Jill Stukenberg

Jill Stukenberg's picture

Jill Stukenberg

Associate Professor
UW-Marathon County

RM 323

(715) 261-6277

Jill Stukenberg is the upcoming UW Marathon County Distinguished Faculty Society honoree. Her project involves work on a novel based on a short story she published in Midwestern Gothic in 2016. She was also the UW Colleges 2016-2017 Wisconsin Teaching Fellow. Stukenberg approaches teaching as a scholar and recently presented at the Fall 2017 Creative Writing Studies Organization's conference in North Carolina on the topic "Rethinking Inspiration in Introductory Creative Writing."

Stukenberg is the advisor to Mush, the literature and art magazine of UWMC. She is also a co-director of UW Marathon County's summer Wizarding Academy program.



  • Stukenberg, Jill. “Deep Habits: The Workshop as Critique in Creative Writing” Arts & Humanities in Higher Education, special issue “Critique as Signature Pedagogy,” edited by Nancy Chick and Phillip Motley, July 2016, ahh.sagepub.com, DOI: 10.1177/147402216652770
  • Anderson, Kristine Rae, Jeffrey Becker, Mary Cantrell, Phoebe Reeves, and Jill Stukenberg. “Diggers in the Garden: The Habits of Mind of Creative Writers in Basic Writing Classrooms. Teaching English in the Two-Year College, vol. 42, no. 2, December 2014, pp. 161-171.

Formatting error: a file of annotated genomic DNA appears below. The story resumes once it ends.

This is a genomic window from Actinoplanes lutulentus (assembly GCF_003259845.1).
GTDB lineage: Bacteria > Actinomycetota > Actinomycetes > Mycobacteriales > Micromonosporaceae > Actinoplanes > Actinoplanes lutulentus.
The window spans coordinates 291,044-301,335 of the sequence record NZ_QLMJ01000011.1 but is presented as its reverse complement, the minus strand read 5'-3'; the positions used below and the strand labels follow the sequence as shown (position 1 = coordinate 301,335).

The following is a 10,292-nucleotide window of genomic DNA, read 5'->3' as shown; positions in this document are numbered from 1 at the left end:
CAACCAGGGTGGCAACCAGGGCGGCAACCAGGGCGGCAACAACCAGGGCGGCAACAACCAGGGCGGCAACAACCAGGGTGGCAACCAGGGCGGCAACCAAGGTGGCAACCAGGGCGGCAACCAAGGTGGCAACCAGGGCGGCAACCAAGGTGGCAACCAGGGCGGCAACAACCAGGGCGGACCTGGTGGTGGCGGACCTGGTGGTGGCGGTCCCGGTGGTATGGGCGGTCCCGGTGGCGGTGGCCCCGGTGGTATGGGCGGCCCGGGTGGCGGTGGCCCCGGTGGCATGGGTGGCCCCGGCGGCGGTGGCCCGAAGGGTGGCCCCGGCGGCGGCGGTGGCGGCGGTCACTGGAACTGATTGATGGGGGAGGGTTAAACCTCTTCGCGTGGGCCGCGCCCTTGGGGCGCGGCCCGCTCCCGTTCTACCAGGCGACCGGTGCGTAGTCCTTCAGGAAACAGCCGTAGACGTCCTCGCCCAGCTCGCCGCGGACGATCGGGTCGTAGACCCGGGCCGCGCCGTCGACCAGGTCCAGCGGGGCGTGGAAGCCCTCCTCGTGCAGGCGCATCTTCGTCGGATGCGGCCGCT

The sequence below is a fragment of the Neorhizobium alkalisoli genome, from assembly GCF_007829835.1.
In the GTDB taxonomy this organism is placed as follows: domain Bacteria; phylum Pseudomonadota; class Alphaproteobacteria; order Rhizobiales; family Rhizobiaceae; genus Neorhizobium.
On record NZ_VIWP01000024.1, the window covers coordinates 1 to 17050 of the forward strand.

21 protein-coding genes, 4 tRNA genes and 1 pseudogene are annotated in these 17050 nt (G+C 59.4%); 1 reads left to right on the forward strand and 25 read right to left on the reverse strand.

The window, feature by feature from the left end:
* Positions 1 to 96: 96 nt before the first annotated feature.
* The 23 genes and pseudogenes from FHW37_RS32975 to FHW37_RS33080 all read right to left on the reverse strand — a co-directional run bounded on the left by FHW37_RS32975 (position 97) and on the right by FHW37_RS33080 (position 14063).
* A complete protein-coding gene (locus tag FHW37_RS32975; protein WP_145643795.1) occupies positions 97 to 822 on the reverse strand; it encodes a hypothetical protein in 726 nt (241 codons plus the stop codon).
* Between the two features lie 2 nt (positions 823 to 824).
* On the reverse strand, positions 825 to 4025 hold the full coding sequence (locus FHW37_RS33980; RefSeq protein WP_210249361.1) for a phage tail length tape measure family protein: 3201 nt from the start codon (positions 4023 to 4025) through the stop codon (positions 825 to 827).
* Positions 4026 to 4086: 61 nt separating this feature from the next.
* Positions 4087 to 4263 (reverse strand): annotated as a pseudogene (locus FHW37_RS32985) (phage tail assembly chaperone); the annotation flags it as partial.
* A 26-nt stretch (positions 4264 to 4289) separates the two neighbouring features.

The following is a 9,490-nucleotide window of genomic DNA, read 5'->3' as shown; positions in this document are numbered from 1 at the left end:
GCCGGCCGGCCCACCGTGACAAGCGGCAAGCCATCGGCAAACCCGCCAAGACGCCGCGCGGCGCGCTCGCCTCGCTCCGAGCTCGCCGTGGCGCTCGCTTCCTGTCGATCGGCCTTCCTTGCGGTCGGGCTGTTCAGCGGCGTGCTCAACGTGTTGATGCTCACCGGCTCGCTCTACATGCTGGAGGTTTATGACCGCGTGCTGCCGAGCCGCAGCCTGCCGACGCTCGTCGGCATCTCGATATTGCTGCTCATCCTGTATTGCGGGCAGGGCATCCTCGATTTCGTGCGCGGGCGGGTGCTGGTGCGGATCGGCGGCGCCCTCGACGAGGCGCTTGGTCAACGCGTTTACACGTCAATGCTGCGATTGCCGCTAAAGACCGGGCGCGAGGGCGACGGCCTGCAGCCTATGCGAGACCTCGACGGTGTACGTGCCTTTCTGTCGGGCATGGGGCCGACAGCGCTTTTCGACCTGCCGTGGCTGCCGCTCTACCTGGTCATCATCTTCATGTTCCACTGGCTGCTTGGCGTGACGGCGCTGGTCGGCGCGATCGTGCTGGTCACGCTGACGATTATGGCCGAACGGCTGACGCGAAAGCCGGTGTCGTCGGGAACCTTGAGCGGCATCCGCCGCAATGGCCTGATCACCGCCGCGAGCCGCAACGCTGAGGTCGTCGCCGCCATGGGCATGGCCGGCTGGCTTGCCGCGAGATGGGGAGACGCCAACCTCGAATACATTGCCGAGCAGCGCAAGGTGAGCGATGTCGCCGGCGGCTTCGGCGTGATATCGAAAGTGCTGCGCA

Creative work

  • Stukenberg, Jill. “Ice Pick.” Midwestern Gothic, vol. 21, Spring 2016, pp. 163 – 176.
  • Stukenberg, Jill. “The Lady.” The Collagist 55, February 2014.
  • Stukenberg, Jill. “Three Accidents.” Devil’s Lake, May 2013.
Presentation Topics for School Groups
  • Creative Writing Workshops for All Age and Skill Levels. Workshops might focus on: image, sensory details, compelling characters, point of view; or genre types: poetry, short story, creative nonfiction, short plays. Also: How to read and understand poetry, Ways to approach revision, Mining life for material.
  • Brainstorming Sessions. Facilitate sessions to help your group come up with new approaches, paper topic ideas, or solutions to problems. Sessions can also promote group cohesion or out-of-the-box thinking, or simply help participants think in general about their own creativity and ability to think divergently.
  • Evaluating Websites: How to judge the credibility of what you find online.
  • Writing Introductions and Conclusions to Academic Essays.
  • Punctuation Primer: When and how to use commas, dashes, semi-colons, and colons and for what effects in writing.
  • Judging. Writing, art, debate, pie-eating. (I may be able to serve as a judge or help create a rubric (criteria) for use in judging.)